Written by Dimitrios Zavos
I know, I know... You saw this coming a mile away... The never-ending debate of shooting in RAW vs shooting in JPEG (or JPG).
No matter how many square miles of editorial column real estate have been covered in the effort to get this resolved once and for all, beginners in Photography are still puzzled by it. This article aims to educate the amateur photographer on the subject through visual examples and offer the author's opinion while allowing readers to weigh their options and priorities and decide for themselves.
RAW is considered the digital equivalent of a film negative, hence frequently described as a "digital negative". It contains all the raw (hence the name), unprocessed information and detail from the camera's sensor without any losses.
JPEG (which stands for Joint Photographic Experts Group, the name of the committee that created the JPEG standard) is a lossy compression method for digital images. It processes the images in-camera and saves them at a fraction of their original size with some loss of information which cannot be recovered.
If one compares a correctly exposed RAW image and a JPEG image right out of the camera, one will notice tremendous differences. As RAW files are unprocessed, they normally come out looking flat and dark. In contrast, JPEG files will appear much more vivid and sharp. Take the following photo of a Masai mask as an example. See what I mean?
Moreover, RAW images need to be viewed and processed using your camera’s software or through more substantial imaging software such as Adobe Photoshop, Lightroom, Aperture, etc. prior to being ready for display or print. Depending on the photographer's workflow method this exercise requires a more or less significant time investment (especially when a large number of images need to be processed).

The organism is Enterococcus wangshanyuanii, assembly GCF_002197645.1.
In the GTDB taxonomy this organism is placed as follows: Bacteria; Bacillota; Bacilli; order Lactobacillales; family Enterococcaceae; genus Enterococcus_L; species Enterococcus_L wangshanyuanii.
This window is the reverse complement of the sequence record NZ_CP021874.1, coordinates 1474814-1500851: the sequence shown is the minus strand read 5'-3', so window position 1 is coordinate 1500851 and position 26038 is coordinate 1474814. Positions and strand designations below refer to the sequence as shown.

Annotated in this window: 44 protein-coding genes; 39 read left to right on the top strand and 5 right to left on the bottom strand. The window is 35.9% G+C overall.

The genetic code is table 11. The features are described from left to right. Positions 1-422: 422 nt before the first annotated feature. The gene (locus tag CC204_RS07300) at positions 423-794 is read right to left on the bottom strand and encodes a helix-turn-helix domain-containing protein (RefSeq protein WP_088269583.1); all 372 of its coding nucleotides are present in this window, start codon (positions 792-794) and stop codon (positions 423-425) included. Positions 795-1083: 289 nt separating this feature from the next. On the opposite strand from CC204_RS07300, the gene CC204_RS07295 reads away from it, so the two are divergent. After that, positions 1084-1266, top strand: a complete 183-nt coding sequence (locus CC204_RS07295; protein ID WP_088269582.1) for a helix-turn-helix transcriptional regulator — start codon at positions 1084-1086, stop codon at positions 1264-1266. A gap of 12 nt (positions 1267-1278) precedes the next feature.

So why would anyone ever want to shoot in RAW and not JPEG and save themselves all the hassle?
Well this is where it starts to get interesting. You see, JPEG may be a shortcut to acceptable results (most of the time), but the JPEG files retain much less information than the RAW ones. And the consequences of this for both professional photographers and enthusiasts alike can be quite severe.
In post-production RAW provides the photographer with much more flexibility for adjustments in color, brightness, tonal range, white balance, blacks, sharpness and so on, as it retains all the original information the sensor captured while the photo was being taken. On the other hand, JPEG too can be manipulated, but with much less flexibility and with even more loss of non-recoverable detail.
The following two cases of an Overexposed and an Underexposed image will verify the above statement:
The following two versions of the same photo are the as-shot 2-stops overexposed images in RAW and JPEG format. No image adjustment has taken place yet:
Already some differences, such as the better tonal range of the RAW image are apparent, but once the overexposure of both images has been corrected in Lightroom the difference in image quality is more than obvious: